Kane’s Wrath, would it be just another Command & Conquer 3 : Tiberium Wars with new mission – I WAS WRONG! 🙂 This game IS what Command & Conquer 3 supposed to be!
The story has you playing an AI called LEGION, NOD’s AI of course. And the story spans across multiple zones in time, across the war between GDI and NOD. Yes, the game sets you from right after Tiberian Sun: Firestorm (Tiberium Sun was a lousy game to begin with, I didn’t manage to play the expansion) to Command & Conquer 3 and beyond.
The game is just like Command & Conquer 3 : Tiberium Wars“, so I won’t be repeating myself. 🙂
What made Command & Conquer 3 : Kane’s Wrath (C∓C3:KW) different would be the new factions introduced to the game. This comes to a total of 9 factions. 2 new factions from each of the original factions, meaning you now have 3 types of GDI, NOD and SCRIN to play but I’ll talk more about that in the latter section.
During the course of the campaign mode, you’ll get to control some of the new units but you’re confined to only those affiliated to NOD. As for the rest, well you’ll learn about them as you they start to take down some of your stuff, they’re not some cheap new units that work as field decoration. And this time around, each faction also has a SUPER UNIT!
While C∓C3 was pretty easy to finish, C∓C3:KW on the other hand has a handful of surprises. Well it’s not exactly a surprise these days, it’s just like in games like Supreme Commander : Forged Alliance where accomplishing an objective would mean the operation area expansion and almost always a crazy horde of enemy units homing in on either your base or whatever it was that you were told to acquire.
I personally think that RTS games these days require you to unit spam. Well anyway, the early missions in the campaign were a piece of cake. The latter missions, it’s a matter of unit spamming and a bit of detailed management.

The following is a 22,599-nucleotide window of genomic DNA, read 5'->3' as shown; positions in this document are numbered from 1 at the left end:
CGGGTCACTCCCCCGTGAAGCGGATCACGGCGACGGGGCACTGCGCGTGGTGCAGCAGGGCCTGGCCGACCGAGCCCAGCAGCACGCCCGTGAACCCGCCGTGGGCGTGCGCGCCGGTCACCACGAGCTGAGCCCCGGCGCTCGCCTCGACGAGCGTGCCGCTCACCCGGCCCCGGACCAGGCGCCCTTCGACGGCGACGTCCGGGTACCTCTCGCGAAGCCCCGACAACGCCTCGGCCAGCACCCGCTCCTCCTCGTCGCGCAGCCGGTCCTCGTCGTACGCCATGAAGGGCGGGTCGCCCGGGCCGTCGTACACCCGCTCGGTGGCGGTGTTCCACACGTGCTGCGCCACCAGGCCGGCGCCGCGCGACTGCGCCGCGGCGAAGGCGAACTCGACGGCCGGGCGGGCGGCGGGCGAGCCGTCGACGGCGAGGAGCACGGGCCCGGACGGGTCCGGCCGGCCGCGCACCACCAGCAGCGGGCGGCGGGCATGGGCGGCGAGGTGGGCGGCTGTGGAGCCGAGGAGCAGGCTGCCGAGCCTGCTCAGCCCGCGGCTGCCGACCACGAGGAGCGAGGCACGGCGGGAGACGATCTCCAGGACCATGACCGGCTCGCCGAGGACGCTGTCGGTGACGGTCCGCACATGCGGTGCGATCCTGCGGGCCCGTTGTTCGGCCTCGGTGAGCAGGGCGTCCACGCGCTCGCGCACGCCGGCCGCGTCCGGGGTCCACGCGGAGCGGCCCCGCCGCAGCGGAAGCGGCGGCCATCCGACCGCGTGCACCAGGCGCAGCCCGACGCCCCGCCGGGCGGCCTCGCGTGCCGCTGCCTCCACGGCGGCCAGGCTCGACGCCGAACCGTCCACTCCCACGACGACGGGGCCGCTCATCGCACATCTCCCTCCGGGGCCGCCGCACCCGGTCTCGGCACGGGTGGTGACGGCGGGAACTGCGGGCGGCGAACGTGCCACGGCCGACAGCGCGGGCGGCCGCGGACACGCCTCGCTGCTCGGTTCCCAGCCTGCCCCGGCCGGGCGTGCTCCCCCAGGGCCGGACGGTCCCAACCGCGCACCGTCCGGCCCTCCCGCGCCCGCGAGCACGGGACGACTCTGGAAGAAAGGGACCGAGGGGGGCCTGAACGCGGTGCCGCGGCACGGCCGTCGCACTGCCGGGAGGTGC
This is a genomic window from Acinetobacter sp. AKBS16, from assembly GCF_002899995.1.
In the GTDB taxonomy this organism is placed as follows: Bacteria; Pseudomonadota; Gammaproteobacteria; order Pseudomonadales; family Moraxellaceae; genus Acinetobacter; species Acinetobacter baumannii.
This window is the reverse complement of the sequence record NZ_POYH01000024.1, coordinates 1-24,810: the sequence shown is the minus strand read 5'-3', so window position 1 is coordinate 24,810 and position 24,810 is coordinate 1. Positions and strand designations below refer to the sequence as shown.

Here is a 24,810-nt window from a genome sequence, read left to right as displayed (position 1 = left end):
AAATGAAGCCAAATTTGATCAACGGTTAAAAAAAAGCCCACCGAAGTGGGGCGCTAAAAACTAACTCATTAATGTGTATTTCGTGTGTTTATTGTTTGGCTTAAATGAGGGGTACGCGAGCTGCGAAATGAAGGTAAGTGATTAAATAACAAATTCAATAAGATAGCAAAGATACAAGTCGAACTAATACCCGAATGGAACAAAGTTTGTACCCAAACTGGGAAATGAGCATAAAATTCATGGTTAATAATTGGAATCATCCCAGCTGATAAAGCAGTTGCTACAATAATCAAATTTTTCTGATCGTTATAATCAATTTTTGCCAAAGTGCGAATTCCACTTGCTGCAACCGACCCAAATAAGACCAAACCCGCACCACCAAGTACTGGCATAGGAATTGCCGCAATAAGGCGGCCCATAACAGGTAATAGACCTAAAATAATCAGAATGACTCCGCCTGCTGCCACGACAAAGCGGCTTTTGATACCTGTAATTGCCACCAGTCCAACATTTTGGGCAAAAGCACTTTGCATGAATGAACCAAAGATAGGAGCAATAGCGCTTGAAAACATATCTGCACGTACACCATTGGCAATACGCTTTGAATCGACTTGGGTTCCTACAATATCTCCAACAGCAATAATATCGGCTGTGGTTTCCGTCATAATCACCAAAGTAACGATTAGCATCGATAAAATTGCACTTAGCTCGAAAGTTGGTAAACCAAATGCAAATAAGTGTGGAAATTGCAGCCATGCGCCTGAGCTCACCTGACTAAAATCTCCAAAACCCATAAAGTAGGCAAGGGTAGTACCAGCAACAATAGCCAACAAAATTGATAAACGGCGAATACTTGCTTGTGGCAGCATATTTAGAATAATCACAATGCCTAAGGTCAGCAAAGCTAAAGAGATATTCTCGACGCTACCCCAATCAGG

The campaign was rather short, it’s just that each mission has quite a few objectives but it doesn’t take long to accomplish. The difficulty on the other hand would definitely give RTS rookies a training session.
Graphics and Sound
Graphically speaking, the game looks slightly better than C∓C3.
The sound is just like C∓C3 of course, I still love how the game made use of my speakers. Let’s say you’re at the center of the map and a production facility on the lower right side just completed a unit, you’ll hear the voice of the unit (yes, they speak as they come out of the facility) sound coming from the rear-right speaker. Damn cool! It did manage to freak me out sometimes, you know how some of Kane’s minions sound like. 🙂
The game looks beautiful even on lower range cards like the HD3650.
And as usual there were full-motion videos for cut-scenes, this time we have Natasha Henstridge (remember the movie Species?)
Online / Network Gaming
Skirmish and Multi-player gaming modes are same as what anyone has experienced in Command & Conquer 3 : Tiberium Wars, what made C&C3:KW great was the availability of 9 different factions instead of the usual 3.
These factions are similar and yet not the same, much thanks to the variety of units that are available SOLELY to them. There were new maps added in this expansion however I still find the maps rather limited.
The downside of this game would be the de-sync issues. My friends and I had resorted to playing other RTS, simply because the de-sync issue was wasting too much of our time.
It was a good game, the missions were enjoyable.
It was sad that there’s this de-sync issue when it comes to playing multi-player games. Looks like I’ll be spending more time on skirmish against AI and probably playing the game again on hard mode.
PC Specifications Used
The computer setup used for this review.
|Processor||Intel E2140 Overclocked @ 3.2ghz|
|Graphic Card||ASUS EAH3870X2 512MB|
|RAM||2x 2GB OCZ DDR2 PC2-8500 Reaper HPC Edition|
|Monitor||20″ Dell Ultra-sharp Wide-screen LCD|
|Operating System||Windows XP (SP2)|
|Driver Version||Catalyst 8.4|